The American Academy of Sleep Medicine (AASM) is making decisions geared to change the future of sleep medicine. The academy plans to push for new reimbursement codes by creating patient registries, and it has introduced a new technologist credential. The AASM is working to explain the necessity of these objectives, but it will need the support of stakeholders for successful implementation.
Patient registries would allow sleep medicine professionals to track the outcomes of treatment decisions. These records would provide research data and information that would help payors make coverage decisions, as Patrick Strollo, Jr, MD, FCCP, FAASM, past president of the AASM, explained at SLEEP 2011. Patient registries could also provide a basis for evaluating competencies in the certification process. While obtaining the data needed to help secure coverage decisions is still in the planning stage, some members are already torn on the plan.
“I understand, scientifically, it is useful to have this large database. It would benefit researchers who could go to NIH and apply for money for grants, but for others, it is an extra burden,” said Franklin Douglis, MD, owner of Ear Nose Throat Allergy Snoring Center. “A mandatory, unpaid reporting requirement would place an unfair burden on the already struggling private sleep labs and practicing physicians.”
Strollo concedes that additional data collection requires more work. But he cautions, “If we do not demonstrate that there is value added of the sleep physician/sleep center related to health outcomes and cost-effective care, the field will be in deep trouble. This will be particularly important as reimbursement models change from the existing fee-for-service to outcomes-based accountable care.”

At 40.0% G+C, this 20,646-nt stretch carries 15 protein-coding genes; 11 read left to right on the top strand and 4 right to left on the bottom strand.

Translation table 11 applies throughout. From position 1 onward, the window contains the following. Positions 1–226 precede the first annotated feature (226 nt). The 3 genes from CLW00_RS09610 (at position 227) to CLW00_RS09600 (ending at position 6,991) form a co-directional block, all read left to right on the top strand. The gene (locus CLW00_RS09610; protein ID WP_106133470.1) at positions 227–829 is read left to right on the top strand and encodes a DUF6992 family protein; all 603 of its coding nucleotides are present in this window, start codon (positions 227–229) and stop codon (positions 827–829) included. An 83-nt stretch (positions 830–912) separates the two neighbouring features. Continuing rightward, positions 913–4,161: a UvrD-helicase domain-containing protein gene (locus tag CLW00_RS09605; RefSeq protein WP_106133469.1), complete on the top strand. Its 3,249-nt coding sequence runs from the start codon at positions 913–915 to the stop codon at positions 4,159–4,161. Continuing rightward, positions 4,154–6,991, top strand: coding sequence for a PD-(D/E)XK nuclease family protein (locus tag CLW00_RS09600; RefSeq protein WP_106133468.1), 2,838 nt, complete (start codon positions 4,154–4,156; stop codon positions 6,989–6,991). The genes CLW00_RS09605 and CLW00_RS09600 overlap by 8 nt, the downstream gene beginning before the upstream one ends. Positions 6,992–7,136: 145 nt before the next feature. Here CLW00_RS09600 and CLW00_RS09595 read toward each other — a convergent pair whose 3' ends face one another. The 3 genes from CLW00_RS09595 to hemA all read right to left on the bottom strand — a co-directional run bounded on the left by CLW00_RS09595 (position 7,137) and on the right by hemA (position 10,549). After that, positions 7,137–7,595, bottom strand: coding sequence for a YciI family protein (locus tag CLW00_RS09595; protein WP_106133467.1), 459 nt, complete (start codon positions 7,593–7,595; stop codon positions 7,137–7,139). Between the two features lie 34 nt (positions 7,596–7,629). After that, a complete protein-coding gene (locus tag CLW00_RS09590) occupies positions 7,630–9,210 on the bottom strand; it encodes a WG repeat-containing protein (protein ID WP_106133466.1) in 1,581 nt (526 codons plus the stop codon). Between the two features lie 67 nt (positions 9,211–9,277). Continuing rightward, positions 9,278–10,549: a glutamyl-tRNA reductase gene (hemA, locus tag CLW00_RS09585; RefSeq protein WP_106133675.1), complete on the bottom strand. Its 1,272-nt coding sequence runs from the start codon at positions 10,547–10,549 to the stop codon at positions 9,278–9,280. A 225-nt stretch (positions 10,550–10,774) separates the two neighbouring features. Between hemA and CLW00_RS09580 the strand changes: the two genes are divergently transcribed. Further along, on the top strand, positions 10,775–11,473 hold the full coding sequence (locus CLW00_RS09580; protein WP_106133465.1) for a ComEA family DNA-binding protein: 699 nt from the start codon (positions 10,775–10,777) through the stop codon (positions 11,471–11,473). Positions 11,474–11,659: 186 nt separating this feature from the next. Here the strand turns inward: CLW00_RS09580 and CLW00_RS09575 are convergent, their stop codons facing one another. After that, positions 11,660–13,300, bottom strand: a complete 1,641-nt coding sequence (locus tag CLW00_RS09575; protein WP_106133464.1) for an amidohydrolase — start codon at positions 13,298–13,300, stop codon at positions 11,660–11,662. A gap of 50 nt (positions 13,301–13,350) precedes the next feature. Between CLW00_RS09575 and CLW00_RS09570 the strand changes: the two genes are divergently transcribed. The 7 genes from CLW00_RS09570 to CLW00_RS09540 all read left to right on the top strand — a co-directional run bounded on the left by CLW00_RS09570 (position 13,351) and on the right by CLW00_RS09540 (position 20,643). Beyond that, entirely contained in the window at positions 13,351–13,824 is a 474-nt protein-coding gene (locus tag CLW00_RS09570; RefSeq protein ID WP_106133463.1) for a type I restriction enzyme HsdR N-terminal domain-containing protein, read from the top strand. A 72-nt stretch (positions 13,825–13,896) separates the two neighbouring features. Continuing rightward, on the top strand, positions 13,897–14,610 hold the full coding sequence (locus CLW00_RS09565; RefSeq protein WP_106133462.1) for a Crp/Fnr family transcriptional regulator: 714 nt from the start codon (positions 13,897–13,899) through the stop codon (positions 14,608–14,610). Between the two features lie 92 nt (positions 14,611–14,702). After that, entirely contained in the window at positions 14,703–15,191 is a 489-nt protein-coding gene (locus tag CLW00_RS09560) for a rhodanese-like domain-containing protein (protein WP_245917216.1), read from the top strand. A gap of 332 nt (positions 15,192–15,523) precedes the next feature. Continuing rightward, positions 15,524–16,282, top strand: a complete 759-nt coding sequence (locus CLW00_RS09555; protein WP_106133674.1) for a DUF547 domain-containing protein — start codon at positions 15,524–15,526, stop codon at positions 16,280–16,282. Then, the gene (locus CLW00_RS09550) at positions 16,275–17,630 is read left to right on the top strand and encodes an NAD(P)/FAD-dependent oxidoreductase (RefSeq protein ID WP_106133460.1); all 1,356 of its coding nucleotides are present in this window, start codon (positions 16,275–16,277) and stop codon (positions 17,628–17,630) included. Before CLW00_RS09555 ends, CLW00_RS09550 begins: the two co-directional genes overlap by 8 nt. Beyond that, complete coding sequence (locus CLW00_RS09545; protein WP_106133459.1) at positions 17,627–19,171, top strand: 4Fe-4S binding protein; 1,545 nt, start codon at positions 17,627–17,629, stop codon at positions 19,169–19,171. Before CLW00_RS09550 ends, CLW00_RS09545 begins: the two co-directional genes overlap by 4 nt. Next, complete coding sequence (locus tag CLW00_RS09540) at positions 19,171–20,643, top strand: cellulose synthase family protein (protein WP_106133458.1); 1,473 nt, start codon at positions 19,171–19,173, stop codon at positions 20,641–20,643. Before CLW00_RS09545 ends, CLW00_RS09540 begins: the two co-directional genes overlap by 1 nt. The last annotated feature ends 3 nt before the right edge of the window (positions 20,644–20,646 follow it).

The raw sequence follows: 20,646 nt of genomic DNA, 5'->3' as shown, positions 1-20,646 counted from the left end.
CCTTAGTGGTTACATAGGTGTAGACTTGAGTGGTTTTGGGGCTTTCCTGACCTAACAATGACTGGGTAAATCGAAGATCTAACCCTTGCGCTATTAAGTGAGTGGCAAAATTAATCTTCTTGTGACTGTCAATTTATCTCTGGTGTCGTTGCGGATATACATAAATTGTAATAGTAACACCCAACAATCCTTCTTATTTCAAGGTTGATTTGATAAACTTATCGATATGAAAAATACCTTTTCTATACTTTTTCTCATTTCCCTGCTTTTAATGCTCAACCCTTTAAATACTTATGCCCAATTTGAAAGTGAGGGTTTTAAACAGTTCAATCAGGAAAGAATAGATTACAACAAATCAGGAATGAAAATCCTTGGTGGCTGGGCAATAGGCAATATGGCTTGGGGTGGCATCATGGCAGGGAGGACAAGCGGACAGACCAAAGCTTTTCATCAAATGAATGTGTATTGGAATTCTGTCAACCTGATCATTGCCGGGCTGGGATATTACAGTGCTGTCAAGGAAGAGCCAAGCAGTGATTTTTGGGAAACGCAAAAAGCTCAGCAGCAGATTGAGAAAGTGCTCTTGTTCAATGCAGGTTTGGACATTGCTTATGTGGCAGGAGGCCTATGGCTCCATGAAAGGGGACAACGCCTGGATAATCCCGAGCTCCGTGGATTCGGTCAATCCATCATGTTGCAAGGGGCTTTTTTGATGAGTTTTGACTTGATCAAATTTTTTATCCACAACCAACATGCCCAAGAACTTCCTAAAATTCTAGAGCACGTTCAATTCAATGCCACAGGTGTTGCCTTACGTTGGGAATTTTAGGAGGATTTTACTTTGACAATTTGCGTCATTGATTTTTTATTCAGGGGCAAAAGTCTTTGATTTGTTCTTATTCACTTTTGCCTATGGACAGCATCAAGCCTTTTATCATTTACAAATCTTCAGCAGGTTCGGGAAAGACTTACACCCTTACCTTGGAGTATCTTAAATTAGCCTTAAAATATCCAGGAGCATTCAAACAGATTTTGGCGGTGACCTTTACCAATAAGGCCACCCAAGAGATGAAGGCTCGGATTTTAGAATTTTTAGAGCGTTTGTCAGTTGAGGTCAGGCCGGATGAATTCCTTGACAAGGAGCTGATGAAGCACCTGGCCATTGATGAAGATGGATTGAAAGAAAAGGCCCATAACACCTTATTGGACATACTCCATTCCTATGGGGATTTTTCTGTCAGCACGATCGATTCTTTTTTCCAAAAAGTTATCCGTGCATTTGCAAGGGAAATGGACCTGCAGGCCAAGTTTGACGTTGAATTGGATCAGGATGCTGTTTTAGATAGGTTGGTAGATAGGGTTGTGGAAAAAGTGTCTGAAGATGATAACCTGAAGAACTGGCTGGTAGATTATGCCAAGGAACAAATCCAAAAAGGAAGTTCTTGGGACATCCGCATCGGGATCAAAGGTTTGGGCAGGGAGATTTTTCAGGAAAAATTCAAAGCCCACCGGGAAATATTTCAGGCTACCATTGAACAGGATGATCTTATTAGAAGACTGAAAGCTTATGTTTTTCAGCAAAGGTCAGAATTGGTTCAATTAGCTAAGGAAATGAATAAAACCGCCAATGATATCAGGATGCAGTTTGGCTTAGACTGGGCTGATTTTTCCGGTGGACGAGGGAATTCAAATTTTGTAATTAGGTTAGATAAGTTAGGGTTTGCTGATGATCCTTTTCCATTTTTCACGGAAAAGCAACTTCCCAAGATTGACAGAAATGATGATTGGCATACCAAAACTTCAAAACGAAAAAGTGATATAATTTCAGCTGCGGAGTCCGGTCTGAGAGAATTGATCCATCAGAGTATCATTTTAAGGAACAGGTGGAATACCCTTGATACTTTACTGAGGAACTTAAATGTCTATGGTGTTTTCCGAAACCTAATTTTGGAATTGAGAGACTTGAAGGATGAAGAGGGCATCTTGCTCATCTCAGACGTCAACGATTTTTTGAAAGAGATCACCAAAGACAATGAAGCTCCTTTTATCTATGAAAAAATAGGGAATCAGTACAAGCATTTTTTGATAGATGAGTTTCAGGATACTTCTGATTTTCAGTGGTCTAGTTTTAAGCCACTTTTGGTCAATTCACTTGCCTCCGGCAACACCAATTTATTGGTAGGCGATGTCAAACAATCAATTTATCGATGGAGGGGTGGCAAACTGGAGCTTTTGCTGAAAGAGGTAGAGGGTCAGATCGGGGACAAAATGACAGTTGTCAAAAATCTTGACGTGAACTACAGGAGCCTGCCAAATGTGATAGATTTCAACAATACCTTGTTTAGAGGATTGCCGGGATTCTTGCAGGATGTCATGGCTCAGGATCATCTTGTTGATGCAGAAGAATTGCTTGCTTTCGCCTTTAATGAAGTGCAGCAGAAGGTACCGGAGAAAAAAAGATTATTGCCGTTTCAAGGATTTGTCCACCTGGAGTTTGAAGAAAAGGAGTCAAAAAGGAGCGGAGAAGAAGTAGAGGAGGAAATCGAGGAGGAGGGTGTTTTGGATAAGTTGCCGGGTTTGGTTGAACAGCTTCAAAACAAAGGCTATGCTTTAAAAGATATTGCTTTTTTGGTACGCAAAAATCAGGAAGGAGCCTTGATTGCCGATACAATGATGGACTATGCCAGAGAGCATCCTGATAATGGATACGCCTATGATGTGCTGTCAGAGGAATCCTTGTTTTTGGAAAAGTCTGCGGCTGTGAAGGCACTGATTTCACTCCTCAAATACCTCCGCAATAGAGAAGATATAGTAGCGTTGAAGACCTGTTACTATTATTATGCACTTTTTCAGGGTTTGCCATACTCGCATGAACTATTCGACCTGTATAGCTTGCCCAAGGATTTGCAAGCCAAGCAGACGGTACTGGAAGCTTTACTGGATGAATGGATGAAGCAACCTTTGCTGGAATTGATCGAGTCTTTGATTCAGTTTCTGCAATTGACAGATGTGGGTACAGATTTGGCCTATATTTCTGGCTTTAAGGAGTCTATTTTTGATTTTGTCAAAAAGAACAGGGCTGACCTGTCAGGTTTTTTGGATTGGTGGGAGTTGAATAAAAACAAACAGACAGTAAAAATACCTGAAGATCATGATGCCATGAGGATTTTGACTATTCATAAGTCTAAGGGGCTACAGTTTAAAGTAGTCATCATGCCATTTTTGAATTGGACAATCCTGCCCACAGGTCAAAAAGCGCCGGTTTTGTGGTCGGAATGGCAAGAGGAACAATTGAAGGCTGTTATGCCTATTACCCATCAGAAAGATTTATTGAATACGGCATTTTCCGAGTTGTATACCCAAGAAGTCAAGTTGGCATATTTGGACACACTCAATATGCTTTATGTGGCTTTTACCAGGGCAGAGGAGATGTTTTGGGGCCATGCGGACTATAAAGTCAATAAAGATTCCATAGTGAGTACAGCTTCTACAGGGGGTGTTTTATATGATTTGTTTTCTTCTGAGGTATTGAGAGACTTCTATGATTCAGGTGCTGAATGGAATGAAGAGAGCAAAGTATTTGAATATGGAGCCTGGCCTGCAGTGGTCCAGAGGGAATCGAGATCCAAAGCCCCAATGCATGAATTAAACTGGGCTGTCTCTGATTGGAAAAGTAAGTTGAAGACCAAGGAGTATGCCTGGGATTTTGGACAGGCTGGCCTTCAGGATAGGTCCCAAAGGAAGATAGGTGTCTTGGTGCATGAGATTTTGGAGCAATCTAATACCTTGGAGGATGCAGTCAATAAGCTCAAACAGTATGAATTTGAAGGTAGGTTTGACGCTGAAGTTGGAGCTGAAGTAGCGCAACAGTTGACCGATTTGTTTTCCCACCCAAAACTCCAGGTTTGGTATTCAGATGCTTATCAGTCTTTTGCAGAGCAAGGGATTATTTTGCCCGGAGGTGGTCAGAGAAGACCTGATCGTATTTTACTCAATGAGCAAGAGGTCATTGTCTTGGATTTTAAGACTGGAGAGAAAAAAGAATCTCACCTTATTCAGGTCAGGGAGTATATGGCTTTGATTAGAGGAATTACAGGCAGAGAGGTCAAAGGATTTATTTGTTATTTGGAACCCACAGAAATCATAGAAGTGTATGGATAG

Compensation for reporting would help bring physicians on board, but according to Strollo, “Whether CMS will provide additional compensation for reporting remains to be determined.”
The AASM also needs sleep professionals to be on board with its plans for the new registered sleep technologist credential and exam, which is scheduled to be launched in November. At SLEEP 2011, the AASM and American Board of Sleep Medicine explained that they will work with state societies to promote legislation that recognizes the new credential. Such actions would protect sleep technologists as providers of care in this specialty. Additional justification was offered at SLEEP, but many members are not convinced of the value of the new credential.
According to Carolyn Campo, RRT, RPSGT, director of sleep operations at Novant Healthcare, “The AASM needs to explain the true motivation for the new credential. If you are transparent and forthcoming and explain how it would benefit technologists, they would be more understanding and likely to support the academy. There also needs to be a guarantee that the RPSGT credential will be recognized in the future.”
Ongoing dialogue similar to discussions at SLEEP 2011 will help promote mutual understanding about the new credential. In regard to patient registries, the AASM should keep up its communication and further explain the benefits of the initiative while members keep in mind that health care reform is quickly taking shape. Sleep professionals do not want to get left behind as new approaches to care arise. This is something everyone can agree on.
—Franklin A. Holman